money, property or effects, whether held in trust
or otherwise, or to levy taxes or perform any
municipal function whatever.

Sec. 21. No act of the general assembly shall
limit the amount to be recovered for injuries re-
sulting in death, or for persons or property; and
in case of death from injuries the right of action
shall survive, and the general assembly shall pre-
scribe for whose benefit such actions shall be
prosecuted. No act shall prescribe any limitations
of time within which suits may be brought against
corporations for injuries to persons or property, or
for other causes different from those fixed by gen-
eral laws regulating actions against natural per-
sons, and such acts now existing are avoided.

Sec. 22. No act of the general assembly shall
authorize the investment of trust funds by execu-
tors, administrators, guardians or other trustees,
in the bonds or stock of any private corporation,
and such acts now existing are avoided, saving in-
vestments heretofore made.

Sec. 23. The power to change the venue in
civil and criminal cases shall be vested in the
courts, to be exercised in such manner as shall be
provided by law.

Sec. 24. No obligation or liability of any
railroad or other corporation, held or owned by the
commonwealth, shall ever be exchanged, trans-
ferred, remitted, postponed or in any way dimin-
ished by the general assembly, nor shall such
liability or obligation be released, except by pay-
ment thereof into the state treasury.

Sec. 25. When the general assembly shall be
convened in special session there shall be no legis-
lation upon subjects other than those designated
in the proclamation of the Governor calling such

Sec. 26. Every order, resolution or vote, to
which the concurrence of both Houses may be
necessary (except on the question of adjournment),
shall be presented to the Governor, and, before it
shall take effect, be approved by him, or, being
disapproved, shall be re-passed by two-thirds of
both Houses, according to the rules and limitations
prescribed in case of a bill.

Sec. 27. No State office shall be continued or
created for the inspection or measuring of any
merchandise, manufacture or commodity, but any
county or municipality may appoint such officers
when authorized by law.

Sec. 28. No law changing the location of the
capital of the State shall be valid until the same
shall have been submitted to the qualified electors
of the commonwealth, at a general election, and
ratified and approved by them.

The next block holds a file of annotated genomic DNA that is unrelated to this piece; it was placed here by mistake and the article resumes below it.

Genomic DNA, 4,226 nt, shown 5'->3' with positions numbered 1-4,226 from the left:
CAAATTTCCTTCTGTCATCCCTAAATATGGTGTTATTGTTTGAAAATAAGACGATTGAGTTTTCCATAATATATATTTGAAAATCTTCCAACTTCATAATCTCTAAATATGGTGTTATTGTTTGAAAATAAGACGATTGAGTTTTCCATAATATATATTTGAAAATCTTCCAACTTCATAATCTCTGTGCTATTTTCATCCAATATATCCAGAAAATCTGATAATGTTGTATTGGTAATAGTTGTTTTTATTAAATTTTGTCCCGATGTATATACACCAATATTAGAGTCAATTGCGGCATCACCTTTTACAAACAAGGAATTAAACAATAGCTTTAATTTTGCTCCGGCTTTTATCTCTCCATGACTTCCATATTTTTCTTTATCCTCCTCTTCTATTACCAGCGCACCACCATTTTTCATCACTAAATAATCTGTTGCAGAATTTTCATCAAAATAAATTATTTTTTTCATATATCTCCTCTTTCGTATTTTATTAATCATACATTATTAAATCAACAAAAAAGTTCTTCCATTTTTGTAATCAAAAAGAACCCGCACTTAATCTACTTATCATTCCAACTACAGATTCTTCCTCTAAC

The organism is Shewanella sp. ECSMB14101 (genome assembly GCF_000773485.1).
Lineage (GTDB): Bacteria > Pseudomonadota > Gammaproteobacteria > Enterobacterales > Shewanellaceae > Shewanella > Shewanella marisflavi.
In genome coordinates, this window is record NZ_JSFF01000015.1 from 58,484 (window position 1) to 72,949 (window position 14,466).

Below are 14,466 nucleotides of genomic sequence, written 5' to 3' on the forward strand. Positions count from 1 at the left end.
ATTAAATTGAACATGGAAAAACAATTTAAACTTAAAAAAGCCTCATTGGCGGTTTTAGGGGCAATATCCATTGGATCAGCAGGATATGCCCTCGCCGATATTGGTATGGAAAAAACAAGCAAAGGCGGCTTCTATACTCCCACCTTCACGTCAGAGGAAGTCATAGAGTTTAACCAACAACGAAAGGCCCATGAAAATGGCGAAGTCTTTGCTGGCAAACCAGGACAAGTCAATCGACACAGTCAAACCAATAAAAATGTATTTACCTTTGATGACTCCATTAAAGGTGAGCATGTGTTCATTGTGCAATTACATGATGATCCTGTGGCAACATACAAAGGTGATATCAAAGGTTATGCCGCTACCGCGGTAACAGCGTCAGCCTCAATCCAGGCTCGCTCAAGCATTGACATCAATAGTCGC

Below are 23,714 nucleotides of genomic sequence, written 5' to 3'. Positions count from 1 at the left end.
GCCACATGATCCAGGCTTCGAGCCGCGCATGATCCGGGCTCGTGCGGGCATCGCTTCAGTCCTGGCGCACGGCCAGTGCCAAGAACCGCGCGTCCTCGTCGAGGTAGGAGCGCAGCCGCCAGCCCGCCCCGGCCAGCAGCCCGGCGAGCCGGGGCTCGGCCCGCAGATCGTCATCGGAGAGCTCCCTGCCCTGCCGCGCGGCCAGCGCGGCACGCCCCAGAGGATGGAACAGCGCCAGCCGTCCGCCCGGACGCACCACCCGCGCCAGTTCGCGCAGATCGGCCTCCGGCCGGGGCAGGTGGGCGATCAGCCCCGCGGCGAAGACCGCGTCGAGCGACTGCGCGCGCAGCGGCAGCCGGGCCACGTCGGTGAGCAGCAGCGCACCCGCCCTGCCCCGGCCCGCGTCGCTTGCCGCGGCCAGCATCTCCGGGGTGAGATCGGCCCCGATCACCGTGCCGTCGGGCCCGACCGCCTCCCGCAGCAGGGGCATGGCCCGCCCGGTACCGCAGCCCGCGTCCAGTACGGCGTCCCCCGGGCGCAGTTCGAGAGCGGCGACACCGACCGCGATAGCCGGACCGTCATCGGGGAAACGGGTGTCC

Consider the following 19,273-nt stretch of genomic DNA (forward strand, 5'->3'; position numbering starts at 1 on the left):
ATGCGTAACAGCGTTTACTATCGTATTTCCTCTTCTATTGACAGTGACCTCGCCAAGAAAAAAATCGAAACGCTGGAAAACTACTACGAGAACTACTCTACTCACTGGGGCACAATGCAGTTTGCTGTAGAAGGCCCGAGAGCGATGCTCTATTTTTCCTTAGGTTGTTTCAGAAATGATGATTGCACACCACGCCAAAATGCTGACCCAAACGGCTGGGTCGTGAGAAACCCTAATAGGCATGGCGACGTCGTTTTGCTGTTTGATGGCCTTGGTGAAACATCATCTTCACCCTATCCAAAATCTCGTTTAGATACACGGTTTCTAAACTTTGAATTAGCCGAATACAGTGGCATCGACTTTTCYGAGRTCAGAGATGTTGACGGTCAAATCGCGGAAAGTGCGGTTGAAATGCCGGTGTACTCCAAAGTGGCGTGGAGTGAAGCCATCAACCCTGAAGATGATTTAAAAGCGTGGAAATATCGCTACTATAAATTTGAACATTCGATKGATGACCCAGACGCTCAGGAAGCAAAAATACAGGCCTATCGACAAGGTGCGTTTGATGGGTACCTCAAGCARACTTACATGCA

Sec. 29. A member of the general assembly
who shall solicit, demand or receive, or consent to

receive, directly or indirectly, for himself or for
another, from any company, corporation or per-
son, any money, office, appointment, employment,
testimonial, reward, thing of value or enjoyment,
or of personal advantage, or promise thereof, for
his vote, or official influence, or for withholding
the same, or with an understanding, expressed or
implied, that his vote or official action shall be, in
any way, influenced thereby, or who shall solicit
or demand any such money, or other advantage,
matter or thing aforesaid, for another, as the con-
sideration of his vote or official influence, or for
withholding the same, or shall give or withhold
his vote or influence, in consideration of the pay-
ment of or promise of such money, advantage,
matter or thing to another, shall be held guilty of
bribery within the meaning of this constitution,
and shall incur the disabilities provided thereby
for said offense, and such additional punishment
as is or shall be provided by law.

Sec. 30. Any person who shall, directly or in-
directly, offer, give or promise any money or thing
of value, testimonial, privilege or personal ad-
vantage, to any executive or judicial officer, or
member of the general assembly, to influence him
in the performance of any of his public or official
duties, shall be guilty of bribery, and be punished
in such manner as shall be provided by law.

Sec. 31. The offense of corrupt solicitation of
members of the general assembly, or of public
officers of the State, or of any municipal division
thereof, and any occupation, or practice of solicita-
tion, of such members or officers, to influence
their official action, shall be defined by law, and
shall be punished by fine and imprisonment.

Sec. 32. Any person may be compelled to
testify in anj' lawful investigation, or judicial pro-
ceeding, against any person, who may be charged
with having committed the oft'ense of bribery or
corrupt solicitation, or practices of solicitation,
and shall not be permitted to withhold his testi-
mony upon the ground that it may criminate him-
self, or subject him to public infamy; but such
testimony shall not afterwards be used against
him in any judicial proceeding, except for perjury
in giving such testimony; and any person convict-
ed of either of the offenses aforesaid shall, as part
of the punishment therefor, be disqualified from
holding any office or position of honor, trust, or
profit in this commonwealth.